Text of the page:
"Any progress is hopeful," Dr Jonathan Fellus, chief scientific officer at the New Jersey-based International Brain Research Foundation, said. "This is the natural course of recovery that we would expect."
Queen Elizabeth Hospital Birmingham, where Malala is being treated, released a statement Wednesday, Oct 17 saying Malala was in "stable condition and continued to impress doctors by responding well to her care," but didn't go into detail. The hospital's acting head of communications, Carole Cole, said there would be no further news on the case until Thursday. Malala's family was still in Pakistan and could not be reached for comment.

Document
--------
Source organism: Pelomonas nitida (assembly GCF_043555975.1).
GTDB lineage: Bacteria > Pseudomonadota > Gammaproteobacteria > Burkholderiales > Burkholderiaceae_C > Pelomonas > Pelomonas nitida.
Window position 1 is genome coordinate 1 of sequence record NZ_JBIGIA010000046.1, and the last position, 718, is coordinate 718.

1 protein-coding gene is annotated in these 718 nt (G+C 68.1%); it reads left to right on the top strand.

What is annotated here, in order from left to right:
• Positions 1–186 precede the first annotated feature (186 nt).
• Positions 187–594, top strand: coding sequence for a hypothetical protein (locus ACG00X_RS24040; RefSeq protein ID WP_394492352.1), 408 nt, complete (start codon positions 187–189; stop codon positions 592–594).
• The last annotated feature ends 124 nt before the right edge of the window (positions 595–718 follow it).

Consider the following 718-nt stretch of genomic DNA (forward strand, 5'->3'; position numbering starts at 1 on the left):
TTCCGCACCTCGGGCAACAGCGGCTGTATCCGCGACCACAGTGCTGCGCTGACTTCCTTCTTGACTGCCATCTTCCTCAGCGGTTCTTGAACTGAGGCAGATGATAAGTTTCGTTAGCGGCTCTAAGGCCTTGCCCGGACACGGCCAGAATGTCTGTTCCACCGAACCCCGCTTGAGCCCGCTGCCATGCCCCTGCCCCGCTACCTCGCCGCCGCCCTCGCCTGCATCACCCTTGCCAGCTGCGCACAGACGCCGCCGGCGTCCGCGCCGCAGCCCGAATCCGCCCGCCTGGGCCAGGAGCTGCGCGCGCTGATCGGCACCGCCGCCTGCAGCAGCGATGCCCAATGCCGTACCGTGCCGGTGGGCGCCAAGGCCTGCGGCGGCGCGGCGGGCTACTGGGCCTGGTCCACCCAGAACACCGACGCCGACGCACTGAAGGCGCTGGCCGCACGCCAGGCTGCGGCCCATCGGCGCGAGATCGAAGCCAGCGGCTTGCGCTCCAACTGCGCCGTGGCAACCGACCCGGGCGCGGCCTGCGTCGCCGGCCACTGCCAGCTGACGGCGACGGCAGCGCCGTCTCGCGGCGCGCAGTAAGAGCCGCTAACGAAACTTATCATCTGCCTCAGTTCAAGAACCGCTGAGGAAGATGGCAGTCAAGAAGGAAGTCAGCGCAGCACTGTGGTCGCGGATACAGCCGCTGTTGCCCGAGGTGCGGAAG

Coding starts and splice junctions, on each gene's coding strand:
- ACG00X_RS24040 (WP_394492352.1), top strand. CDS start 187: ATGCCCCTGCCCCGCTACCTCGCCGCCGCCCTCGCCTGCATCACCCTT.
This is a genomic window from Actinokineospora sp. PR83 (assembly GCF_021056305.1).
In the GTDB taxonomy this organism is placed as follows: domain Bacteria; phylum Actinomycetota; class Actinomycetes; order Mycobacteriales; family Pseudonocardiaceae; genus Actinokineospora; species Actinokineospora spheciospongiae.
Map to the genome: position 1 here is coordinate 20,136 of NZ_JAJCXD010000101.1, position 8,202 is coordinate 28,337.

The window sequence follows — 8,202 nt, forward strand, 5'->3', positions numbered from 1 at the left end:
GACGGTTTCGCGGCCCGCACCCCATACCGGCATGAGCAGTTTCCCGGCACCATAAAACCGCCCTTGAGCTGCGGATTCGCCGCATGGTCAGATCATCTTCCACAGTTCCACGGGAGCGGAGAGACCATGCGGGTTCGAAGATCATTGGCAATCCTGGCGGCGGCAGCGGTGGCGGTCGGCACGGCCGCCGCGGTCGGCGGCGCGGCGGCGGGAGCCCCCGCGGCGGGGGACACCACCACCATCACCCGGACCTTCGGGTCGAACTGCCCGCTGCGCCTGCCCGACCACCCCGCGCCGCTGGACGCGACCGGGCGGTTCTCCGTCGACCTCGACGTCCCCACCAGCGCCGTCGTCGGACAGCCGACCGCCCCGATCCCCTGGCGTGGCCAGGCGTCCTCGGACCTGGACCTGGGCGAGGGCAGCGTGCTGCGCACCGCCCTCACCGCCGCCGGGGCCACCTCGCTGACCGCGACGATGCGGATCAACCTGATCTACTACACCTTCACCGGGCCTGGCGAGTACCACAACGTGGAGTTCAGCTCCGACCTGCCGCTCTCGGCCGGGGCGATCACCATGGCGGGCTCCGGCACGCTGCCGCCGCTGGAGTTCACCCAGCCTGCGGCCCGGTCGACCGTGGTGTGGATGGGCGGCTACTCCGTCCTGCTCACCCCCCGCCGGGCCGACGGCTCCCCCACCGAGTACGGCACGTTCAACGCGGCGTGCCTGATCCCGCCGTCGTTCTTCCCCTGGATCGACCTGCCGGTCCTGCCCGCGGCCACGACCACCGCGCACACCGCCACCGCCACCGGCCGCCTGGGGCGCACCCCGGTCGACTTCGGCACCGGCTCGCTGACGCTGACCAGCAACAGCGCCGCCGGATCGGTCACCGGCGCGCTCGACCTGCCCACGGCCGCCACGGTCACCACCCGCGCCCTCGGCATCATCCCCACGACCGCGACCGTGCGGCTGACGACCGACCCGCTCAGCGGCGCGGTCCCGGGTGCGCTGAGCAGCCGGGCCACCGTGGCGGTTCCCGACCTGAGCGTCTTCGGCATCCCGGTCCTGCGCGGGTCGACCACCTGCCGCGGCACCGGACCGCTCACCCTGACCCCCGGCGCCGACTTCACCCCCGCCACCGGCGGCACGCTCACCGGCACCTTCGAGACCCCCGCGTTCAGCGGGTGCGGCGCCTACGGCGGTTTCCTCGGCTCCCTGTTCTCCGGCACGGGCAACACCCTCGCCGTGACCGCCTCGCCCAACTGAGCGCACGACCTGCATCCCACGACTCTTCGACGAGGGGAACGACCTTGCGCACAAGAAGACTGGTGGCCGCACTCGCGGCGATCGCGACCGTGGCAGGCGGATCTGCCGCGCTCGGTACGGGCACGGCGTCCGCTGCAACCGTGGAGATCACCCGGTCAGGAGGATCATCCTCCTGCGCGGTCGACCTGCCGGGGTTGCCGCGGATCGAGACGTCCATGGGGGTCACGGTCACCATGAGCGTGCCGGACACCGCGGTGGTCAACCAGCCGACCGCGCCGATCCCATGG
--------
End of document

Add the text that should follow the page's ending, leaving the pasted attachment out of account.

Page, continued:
A Pakistani official has also said that Malala's condition was much better than earlier.
Malala was returning home from school in Pakistan last week when she was targeted by the Taliban for promoting female education and criticising the militant group's behaviour when they took over the Swat Valley, where she lived. The attack, in which two of her classmates were also wounded, has horrified many in Pakistan and across the world.
After she was attacked, wishes started pouring in for Malala for her quick recovery. Large-scale protests were witnessed across Pakistan against Taliban for attacking the teenager.
However, Taliban has threatened to kill Malala and her father, saying that the teenager is going against Islamic laws.